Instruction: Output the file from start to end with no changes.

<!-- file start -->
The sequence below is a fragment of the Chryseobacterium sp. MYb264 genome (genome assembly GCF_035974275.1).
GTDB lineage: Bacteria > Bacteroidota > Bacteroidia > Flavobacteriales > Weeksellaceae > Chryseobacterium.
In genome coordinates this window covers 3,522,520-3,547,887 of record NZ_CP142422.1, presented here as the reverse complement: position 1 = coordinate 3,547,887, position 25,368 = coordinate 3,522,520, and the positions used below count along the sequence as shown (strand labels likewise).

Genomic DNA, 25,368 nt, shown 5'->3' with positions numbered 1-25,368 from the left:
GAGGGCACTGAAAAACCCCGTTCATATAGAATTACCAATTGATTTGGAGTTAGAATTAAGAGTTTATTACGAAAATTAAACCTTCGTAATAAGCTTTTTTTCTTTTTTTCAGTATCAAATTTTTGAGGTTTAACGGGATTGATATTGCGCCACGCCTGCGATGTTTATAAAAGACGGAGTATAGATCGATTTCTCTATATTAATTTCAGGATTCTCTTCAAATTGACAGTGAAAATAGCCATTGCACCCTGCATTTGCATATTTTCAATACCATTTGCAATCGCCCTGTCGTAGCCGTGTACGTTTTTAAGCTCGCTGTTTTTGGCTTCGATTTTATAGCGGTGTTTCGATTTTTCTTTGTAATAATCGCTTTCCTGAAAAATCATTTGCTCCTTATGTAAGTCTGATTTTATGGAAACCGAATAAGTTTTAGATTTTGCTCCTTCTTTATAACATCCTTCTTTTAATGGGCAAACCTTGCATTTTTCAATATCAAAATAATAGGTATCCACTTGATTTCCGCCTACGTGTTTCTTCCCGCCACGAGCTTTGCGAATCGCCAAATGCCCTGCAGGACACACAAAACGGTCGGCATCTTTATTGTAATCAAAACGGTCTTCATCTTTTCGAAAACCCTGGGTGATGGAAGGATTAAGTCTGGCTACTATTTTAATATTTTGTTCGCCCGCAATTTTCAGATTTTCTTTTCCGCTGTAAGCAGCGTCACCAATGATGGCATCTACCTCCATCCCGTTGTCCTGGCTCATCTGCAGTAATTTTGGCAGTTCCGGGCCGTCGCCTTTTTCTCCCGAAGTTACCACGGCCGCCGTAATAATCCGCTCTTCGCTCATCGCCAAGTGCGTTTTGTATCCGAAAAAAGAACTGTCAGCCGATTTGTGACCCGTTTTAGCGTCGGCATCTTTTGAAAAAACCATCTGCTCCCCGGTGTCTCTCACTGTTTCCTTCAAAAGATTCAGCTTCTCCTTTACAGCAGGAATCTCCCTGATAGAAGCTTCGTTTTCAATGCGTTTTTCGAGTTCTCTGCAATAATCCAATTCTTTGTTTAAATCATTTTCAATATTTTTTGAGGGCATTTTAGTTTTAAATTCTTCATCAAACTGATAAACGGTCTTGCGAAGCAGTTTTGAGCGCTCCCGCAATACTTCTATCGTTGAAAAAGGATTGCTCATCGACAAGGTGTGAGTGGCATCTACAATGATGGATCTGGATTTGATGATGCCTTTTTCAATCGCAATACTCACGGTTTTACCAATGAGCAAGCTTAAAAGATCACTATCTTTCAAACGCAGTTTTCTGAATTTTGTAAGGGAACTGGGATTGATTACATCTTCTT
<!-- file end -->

The sequence below is a fragment of the Chryseobacterium sp. MYb264 genome (genome assembly GCF_035974275.1).
GTDB lineage: Bacteria > Bacteroidota > Bacteroidia > Flavobacteriales > Weeksellaceae > Chryseobacterium.
In genome coordinates this window covers 3,522,520-3,547,887 of record NZ_CP142422.1, presented here as the reverse complement: position 1 = coordinate 3,547,887, position 25,368 = coordinate 3,522,520, and the positions used below count along the sequence as shown (strand labels likewise).

Genomic DNA, 25,368 nt, shown 5'->3' with positions numbered 1-25,368 from the left:
GAGGGCACTGAAAAACCCCGTTCATATAGAATTACCAATTGATTTGGAGTTAGAATTAAGAGTTTATTACGAAAATTAAACCTTCGTAATAAGCTTTTTTTCTTTTTTTCAGTATCAAATTTTTGAGGTTTAACGGGATTGATATTGCGCCACGCCTGCGATGTTTATAAAAGACGGAGTATAGATCGATTTCTCTATATTAATTTCAGGATTCTCTTCAAATTGACAGTGAAAATAGCCATTGCACCCTGCATTTGCATATTTTCAATACCATTTGCAATCGCCCTGTCGTAGCCGTGTACGTTTTTAAGCTCGCTGTTTTTGGCTTCGATTTTATAGCGGTGTTTCGATTTTTCTTTGTAATAATCGCTTTCCTGAAAAATCATTTGCTCCTTATGTAAGTCTGATTTTATGGAAACCGAATAAGTTTTAGATTTTGCTCCTTCTTTATAACATCCTTCTTTTAATGGGCAAACCTTGCATTTTTCAATATCAAAATAATAGGTATCCACTTGATTTCCGCCTACGTGTTTCTTCCCGCCACGAGCTTTGCGAATCGCCAAATGCCCTGCAGGACACACAAAACGGTCGGCATCTTTATTGTAATCAAAACGGTCTTCATCTTTTCGAAAACCCTGGGTGATGGAAGGATTAAGTCTGGCTACTATTTTAATATTTTGTTCGCCCGCAATTTTCAGATTTTCTTTTCCGCTGTAAGCAGCGTCACCAATGATGGCATCTACCTCCATCCCGTTGTCCTGGCTCATCTGCAGTAATTTTGGCAGTTCCGGGCCGTCGCCTTTTTCTCCCGAAGTTACCACGGCCGCCGTAATAATCCGCTCTTCGCTCATCGCCAAGTGCGTTTTGTATCCGAAAAAAGAACTGTCAGCCGATTTGTGACCCGTTTTAGCGTCGGCATCTTTTGAAAAAACCATCTGCTCCCCGGTGTCTCTCACTGTTTCCTTCAAAAGATTCAGCTTCTCCTTTACAGCAGGAATCTCCCTGATAGAAGCTTCGTTTTCAATGCGTTTTTCGAGTTCTCTGCAATAATCCAATTCTTTGTTTAAATCATTTTCAATATTTTTTGAGGGCATTTTAGTTTTAAATTCTTCATCAAACTGATAAACGGTCTTGCGAAGCAGTTTTGAGCGCTCCCGCAATACTTCTATCGTTGAAAAAGGATTGCTCATCGACAAGGTGTGAGTGGCATCTACAATGATGGATCTGGATTTGATGATGCCTTTTTCAATCGCAATACTCACGGTTTTACCAATGAGCAAGCTTAAAAGATCACTATCTTTCAAACGCAGTTTTCTGAATTTTGTAAGGGAACTGGGATTGATTACATCTTCTT